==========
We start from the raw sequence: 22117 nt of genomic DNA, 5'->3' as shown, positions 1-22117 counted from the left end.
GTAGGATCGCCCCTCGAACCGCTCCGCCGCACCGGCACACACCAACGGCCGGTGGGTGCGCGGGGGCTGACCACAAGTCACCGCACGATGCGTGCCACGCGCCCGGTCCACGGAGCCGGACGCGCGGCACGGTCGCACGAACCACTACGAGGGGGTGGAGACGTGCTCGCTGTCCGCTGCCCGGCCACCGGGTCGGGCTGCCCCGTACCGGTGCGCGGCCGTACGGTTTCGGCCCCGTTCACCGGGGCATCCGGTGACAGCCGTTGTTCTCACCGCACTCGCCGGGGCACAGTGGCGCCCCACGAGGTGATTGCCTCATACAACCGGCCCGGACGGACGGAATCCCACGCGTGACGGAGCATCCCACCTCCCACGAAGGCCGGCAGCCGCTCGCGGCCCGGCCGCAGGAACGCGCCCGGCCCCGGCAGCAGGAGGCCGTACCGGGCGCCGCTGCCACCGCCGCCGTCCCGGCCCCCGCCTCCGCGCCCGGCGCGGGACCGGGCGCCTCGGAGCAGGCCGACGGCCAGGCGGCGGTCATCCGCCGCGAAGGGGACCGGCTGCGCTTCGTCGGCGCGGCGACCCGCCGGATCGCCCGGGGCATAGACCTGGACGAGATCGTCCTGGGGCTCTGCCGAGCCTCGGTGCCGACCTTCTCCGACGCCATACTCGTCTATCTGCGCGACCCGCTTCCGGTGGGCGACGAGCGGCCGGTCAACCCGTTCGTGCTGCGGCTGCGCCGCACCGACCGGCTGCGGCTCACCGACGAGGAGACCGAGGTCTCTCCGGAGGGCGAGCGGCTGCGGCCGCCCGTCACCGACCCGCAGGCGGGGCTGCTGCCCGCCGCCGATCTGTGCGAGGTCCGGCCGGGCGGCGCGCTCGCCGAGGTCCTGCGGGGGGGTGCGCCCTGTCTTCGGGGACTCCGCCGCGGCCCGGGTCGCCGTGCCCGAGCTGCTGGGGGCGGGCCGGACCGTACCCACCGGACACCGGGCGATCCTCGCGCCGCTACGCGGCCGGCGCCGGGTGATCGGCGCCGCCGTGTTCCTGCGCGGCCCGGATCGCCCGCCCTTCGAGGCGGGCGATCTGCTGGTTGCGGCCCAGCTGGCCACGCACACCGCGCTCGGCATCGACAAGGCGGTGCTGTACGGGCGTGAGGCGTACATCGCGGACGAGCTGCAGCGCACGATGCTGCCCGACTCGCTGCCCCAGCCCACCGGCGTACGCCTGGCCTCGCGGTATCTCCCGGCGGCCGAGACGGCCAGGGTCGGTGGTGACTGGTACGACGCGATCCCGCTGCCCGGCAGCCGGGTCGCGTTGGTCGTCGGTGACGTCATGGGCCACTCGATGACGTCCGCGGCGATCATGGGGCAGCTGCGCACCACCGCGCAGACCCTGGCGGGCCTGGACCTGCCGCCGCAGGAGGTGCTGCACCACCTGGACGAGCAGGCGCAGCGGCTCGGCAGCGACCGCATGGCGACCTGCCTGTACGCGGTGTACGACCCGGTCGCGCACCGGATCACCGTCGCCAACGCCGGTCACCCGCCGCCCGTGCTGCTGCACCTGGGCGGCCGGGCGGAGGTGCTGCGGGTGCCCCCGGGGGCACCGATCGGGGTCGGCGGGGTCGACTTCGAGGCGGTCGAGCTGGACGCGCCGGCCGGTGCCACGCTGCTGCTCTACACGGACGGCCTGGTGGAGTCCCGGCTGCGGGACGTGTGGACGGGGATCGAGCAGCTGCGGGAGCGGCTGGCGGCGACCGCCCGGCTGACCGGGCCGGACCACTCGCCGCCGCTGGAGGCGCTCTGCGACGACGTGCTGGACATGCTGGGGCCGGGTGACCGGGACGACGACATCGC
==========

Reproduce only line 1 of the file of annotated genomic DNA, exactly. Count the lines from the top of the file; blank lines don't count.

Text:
We start from the raw sequence: 22117 nt of genomic DNA, 5'->3' as shown, positions 1-22117 counted from the left end.